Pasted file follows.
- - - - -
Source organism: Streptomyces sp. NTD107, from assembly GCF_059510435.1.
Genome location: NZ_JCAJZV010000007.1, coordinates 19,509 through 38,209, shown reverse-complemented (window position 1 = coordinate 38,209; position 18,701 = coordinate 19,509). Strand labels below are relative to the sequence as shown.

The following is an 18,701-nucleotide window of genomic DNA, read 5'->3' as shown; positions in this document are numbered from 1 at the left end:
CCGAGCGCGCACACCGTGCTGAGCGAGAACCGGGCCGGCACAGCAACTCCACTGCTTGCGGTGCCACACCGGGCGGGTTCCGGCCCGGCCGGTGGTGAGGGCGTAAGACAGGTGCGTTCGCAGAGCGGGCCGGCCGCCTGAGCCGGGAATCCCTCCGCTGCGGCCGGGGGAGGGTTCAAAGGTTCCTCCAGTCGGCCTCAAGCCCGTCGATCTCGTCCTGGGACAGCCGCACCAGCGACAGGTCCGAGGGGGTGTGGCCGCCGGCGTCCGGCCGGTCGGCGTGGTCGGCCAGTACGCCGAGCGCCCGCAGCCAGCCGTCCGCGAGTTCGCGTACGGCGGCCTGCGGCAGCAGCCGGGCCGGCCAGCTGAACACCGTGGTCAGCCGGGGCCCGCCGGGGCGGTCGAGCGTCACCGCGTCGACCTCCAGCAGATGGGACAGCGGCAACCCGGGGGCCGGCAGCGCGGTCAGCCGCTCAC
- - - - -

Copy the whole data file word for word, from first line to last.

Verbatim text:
Source organism: Streptomyces sp. NTD107, from assembly GCF_059510435.1.
Genome location: NZ_JCAJZV010000007.1, coordinates 19,509 through 38,209, shown reverse-complemented (window position 1 = coordinate 38,209; position 18,701 = coordinate 19,509). Strand labels below are relative to the sequence as shown.

The following is an 18,701-nucleotide window of genomic DNA, read 5'->3' as shown; positions in this document are numbered from 1 at the left end:
CCGAGCGCGCACACCGTGCTGAGCGAGAACCGGGCCGGCACAGCAACTCCACTGCTTGCGGTGCCACACCGGGCGGGTTCCGGCCCGGCCGGTGGTGAGGGCGTAAGACAGGTGCGTTCGCAGAGCGGGCCGGCCGCCTGAGCCGGGAATCCCTCCGCTGCGGCCGGGGGAGGGTTCAAAGGTTCCTCCAGTCGGCCTCAAGCCCGTCGATCTCGTCCTGGGACAGCCGCACCAGCGACAGGTCCGAGGGGGTGTGGCCGCCGGCGTCCGGCCGGTCGGCGTGGTCGGCCAGTACGCCGAGCGCCCGCAGCCAGCCGTCCGCGAGTTCGCGTACGGCGGCCTGCGGCAGCAGCCGGGCCGGCCAGCTGAACACCGTGGTCAGCCGGGGCCCGCCGGGGCGGTCGAGCGTCACCGCGTCGACCTCCAGCAGATGGGACAGCGGCAACCCGGGGGCCGGCAGCGCGGTCAGCCGCTCAC